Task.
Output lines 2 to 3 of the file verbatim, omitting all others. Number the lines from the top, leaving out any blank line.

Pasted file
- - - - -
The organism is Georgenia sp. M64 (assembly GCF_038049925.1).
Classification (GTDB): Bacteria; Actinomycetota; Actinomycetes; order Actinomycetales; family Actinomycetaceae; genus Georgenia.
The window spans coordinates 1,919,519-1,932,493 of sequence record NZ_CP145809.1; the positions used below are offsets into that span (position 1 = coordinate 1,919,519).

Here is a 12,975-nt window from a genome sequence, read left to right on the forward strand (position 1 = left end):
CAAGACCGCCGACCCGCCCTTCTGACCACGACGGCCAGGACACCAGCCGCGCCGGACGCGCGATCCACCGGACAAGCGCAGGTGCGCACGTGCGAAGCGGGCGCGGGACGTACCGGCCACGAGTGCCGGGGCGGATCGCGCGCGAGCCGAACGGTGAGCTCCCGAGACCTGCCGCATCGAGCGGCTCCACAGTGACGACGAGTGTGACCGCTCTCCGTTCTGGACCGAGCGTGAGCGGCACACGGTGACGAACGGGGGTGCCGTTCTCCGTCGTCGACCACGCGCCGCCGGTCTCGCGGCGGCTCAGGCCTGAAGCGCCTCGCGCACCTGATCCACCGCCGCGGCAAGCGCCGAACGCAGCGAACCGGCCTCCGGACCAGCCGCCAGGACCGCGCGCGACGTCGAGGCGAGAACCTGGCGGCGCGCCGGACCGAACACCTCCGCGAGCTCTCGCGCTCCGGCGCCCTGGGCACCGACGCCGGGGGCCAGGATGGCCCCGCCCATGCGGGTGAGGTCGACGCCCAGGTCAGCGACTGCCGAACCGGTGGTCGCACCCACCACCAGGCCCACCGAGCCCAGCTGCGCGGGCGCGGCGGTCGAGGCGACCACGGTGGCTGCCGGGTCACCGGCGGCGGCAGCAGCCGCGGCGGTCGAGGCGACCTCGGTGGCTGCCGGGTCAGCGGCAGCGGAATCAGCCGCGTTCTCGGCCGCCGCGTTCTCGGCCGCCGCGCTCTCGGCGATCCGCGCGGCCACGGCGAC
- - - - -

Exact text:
Classification (GTDB): Bacteria; Actinomycetota; Actinomycetes; order Actinomycetales; family Actinomycetaceae; genus Georgenia.
The window spans coordinates 1,919,519-1,932,493 of sequence record NZ_CP145809.1; the positions used below are offsets into that span (position 1 = coordinate 1,919,519).